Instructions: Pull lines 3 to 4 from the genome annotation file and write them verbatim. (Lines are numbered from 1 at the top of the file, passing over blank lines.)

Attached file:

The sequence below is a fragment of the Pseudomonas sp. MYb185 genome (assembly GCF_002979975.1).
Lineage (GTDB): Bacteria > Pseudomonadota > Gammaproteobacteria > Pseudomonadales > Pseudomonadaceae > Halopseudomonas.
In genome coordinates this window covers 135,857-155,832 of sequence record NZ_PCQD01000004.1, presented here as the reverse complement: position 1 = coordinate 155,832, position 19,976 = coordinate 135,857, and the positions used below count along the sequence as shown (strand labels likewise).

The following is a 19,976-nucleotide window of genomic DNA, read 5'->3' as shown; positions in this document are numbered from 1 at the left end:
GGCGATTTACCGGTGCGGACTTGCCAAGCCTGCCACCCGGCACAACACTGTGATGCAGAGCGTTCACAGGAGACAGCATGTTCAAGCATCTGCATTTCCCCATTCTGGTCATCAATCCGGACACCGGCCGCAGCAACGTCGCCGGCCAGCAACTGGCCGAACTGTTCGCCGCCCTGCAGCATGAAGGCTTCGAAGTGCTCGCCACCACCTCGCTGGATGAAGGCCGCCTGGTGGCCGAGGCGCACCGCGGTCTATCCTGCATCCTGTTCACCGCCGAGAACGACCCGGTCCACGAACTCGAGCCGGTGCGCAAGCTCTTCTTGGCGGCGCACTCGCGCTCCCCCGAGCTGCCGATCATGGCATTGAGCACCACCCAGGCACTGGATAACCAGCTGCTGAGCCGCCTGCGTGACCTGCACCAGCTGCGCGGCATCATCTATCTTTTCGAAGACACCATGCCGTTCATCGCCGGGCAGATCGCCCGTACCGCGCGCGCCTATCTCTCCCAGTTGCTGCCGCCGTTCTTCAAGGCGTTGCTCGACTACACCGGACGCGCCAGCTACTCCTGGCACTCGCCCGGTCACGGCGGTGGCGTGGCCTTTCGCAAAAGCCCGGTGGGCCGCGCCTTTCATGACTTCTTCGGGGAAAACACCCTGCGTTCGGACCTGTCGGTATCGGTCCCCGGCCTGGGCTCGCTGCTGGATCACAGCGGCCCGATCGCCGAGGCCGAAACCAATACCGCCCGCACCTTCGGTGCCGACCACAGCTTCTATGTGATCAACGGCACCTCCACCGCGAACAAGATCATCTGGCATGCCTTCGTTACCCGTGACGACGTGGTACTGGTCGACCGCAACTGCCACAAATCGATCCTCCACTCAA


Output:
In genome coordinates this window covers 135,857-155,832 of sequence record NZ_PCQD01000004.1, presented here as the reverse complement: position 1 = coordinate 155,832, position 19,976 = coordinate 135,857, and the positions used below count along the sequence as shown (strand labels likewise).

The following is a 19,976-nucleotide window of genomic DNA, read 5'->3' as shown; positions in this document are numbered from 1 at the left end: